ALAMEDA, Calif. — He has been trapped in the hype machine for some time, limited in his own powers to perform intended actions, meaning shutting down his side of a football field while causing havoc for the opposing team.
But now, Gareon Conley needs to prove all that publicity was a warranted account of his true abilities.
You can imagine how much the Raiders need it.
They’re putting a ton of faith in the hope that a player selected No. 24 overall in the 2017 NFL draft remains healthy and can finally exhibit those skills that deemed him a first-round pick.
It’s no secret: They really need this guy to be good.
The words and actions of coaches and management and anyone with a final say on things— which, in the case of the Raiders, means Jon Gruden — have made it incredibly clear that Conley is the team’s No. 1 and best hope at cornerback entering the season.
That, and how they have maneuvered things at his position intimates that Conley is the glue around which a critical spot will be built, now and perhaps even when the franchise relocates to Las Vegas for the 2020 season.
“His confidence has grown tremendously,” said Gruden, who on Tuesday oversaw the beginning of his first mandatory minicamp since returning as coach. “It has been a dark world that he has been in, this young man. He had an injury he needed to rehab from, a change of coaches, a new system to learn.
“It has been slow and steady, but, man, is he a good player. When he’s feeling good, you see why he was a (first-round) pick.”
There were just a few glimpses last season given how much time Conley missed, but sure as the clear blue skies that welcomed the Raiders to this three-day camp before their summer break arrives, the length and athleticism and instincts that made him a star at Ohio State flashed from time to time.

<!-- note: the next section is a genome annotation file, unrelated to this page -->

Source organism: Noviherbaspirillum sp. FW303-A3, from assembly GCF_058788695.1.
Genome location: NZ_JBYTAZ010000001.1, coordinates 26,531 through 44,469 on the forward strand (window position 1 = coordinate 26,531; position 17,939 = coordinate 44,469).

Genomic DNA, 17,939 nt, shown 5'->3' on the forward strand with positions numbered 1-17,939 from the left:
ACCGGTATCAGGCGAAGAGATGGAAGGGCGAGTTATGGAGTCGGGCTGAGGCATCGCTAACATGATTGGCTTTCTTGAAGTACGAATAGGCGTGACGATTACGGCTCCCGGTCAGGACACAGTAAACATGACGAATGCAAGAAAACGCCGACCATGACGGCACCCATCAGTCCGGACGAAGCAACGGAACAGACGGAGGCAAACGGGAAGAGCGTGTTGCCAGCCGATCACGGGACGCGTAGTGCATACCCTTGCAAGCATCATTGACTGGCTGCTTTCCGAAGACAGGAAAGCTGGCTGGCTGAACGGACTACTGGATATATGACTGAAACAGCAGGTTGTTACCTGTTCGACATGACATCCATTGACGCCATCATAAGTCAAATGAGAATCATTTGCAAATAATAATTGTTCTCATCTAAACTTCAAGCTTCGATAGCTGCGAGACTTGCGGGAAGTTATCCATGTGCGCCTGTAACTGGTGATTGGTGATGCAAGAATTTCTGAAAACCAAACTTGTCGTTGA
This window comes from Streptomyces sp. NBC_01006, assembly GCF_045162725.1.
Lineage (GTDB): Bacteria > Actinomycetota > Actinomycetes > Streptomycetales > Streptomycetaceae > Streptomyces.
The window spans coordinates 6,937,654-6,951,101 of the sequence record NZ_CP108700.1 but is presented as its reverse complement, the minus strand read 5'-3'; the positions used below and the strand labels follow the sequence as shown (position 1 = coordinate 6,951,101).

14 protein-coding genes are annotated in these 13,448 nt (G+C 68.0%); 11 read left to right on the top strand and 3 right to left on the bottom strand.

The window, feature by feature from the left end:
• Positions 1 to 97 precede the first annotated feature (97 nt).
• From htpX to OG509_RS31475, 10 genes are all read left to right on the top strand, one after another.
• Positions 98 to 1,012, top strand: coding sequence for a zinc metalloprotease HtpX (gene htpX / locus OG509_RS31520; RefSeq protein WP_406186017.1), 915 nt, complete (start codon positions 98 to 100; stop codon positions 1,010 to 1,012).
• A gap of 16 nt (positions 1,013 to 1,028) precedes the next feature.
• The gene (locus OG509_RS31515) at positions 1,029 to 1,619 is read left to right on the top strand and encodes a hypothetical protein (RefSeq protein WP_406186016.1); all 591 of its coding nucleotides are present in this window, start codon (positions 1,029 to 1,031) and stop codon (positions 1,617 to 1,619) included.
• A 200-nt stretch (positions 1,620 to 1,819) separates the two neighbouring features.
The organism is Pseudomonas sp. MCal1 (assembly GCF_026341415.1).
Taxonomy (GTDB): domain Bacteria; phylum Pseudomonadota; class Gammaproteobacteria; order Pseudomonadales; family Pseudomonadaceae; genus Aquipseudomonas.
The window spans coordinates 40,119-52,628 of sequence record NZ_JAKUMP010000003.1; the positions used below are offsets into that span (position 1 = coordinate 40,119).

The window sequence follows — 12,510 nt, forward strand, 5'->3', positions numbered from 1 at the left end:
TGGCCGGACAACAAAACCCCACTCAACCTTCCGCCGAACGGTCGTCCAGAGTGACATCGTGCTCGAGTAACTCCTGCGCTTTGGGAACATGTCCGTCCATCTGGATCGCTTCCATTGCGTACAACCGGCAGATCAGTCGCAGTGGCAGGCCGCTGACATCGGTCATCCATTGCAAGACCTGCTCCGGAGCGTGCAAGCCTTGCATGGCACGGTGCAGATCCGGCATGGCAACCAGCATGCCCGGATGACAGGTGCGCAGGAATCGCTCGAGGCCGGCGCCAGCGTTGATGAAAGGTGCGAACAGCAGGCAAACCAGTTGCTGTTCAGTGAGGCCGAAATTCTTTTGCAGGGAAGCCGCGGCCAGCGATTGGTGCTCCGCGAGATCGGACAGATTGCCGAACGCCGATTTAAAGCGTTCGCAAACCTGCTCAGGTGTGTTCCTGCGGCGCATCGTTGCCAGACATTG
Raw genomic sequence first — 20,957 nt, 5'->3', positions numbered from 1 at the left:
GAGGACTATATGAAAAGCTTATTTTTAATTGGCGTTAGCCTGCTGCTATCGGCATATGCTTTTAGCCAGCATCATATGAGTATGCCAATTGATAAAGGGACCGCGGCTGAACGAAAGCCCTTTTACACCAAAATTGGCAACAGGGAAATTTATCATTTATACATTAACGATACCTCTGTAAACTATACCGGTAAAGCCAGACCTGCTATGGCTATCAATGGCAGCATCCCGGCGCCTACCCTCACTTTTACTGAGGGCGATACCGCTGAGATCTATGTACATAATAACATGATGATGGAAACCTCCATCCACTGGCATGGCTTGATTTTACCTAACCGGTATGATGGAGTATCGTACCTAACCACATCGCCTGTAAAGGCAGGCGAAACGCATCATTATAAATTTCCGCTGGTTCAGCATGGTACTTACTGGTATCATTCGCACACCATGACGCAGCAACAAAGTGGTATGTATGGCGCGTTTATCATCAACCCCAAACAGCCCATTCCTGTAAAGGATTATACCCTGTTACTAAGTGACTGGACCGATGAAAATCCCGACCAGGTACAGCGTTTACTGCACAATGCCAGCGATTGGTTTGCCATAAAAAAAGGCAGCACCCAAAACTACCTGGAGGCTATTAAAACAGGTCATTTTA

He saw action in two games as a rookie, missing the final 13 with a shin injury and finishing with 92 snaps. The team thought Conley might get better with rest and a decreased amount of reps, but he never did.
The pain lingered, and Conley eventually underwent surgery.
“It was really difficult, because I’ve never been hurt before, but I feel like I’m back and had a long time to recover,” he said. “Physically, it feels like my rookie year, but mentally, I learned a lot. In that way, it’s my second year.
“I learned people are there for you, but at the end of the day, you have to be there for yourself. You’re the only one who can prepare yourself to come back from it.”
Cornerback might be a position with some numbers for the Raiders, but depth doesn’t always translate to ability or long-term results.
The team saved needed salary cap money by releasing David Amerson and Sean Smith (who is now serving a one-year prison term for felony assault) after last season, and while they wanted TJ Carrie to return, he landed a sizable free-agent contract (four years for $31 million with $10 million guaranteed) from the Browns.
So in came former Colts cornerback Rashaan Melvin, expected to start opposite Conley, on a one-year deal.
Then came Shareece Wright and Daryl Worley and Leon Hall, all with various NFL experience and also on one-year deals.
It tells you the team had more pressing needs elsewhere in which to spend, and that the kid who barely saw the field last season but has all the talent in the world is being counted on heavily to translate those glimpses into a seasonlong run of weekly production.
It tells you that beyond Conley, there’s a whole lot of stop-gapping going on.
The Raiders are going to play a ton of press coverage — much as Conley did with the Buckeyes in college — under new defensive coordinator Paul Guenther, a disciple of the Mike Zimmer blitzing tree and someone who needs to improve a unit that had the fewest interceptions in the NFL last season (five) while ranking third worst in passer rating against (101.8).
Conley can’t solve all those issues, but he needs to be better than just good.
“I’m not worried about (proving anything),” he said. “Of course I take it into account — like I have a chip on my shoulder — but I’m worried about myself.”
It’s no secret: They really need his performance to equal the hype.
Contact columnist Ed Graney at firstname.lastname@example.org or 702-383-4618. He can be heard on “The Press Box,” ESPN Radio 100.9 FM and 1100 AM, from 11 a.m. to 2 p.m. Monday through Friday. Follow @edgraney on Twitter.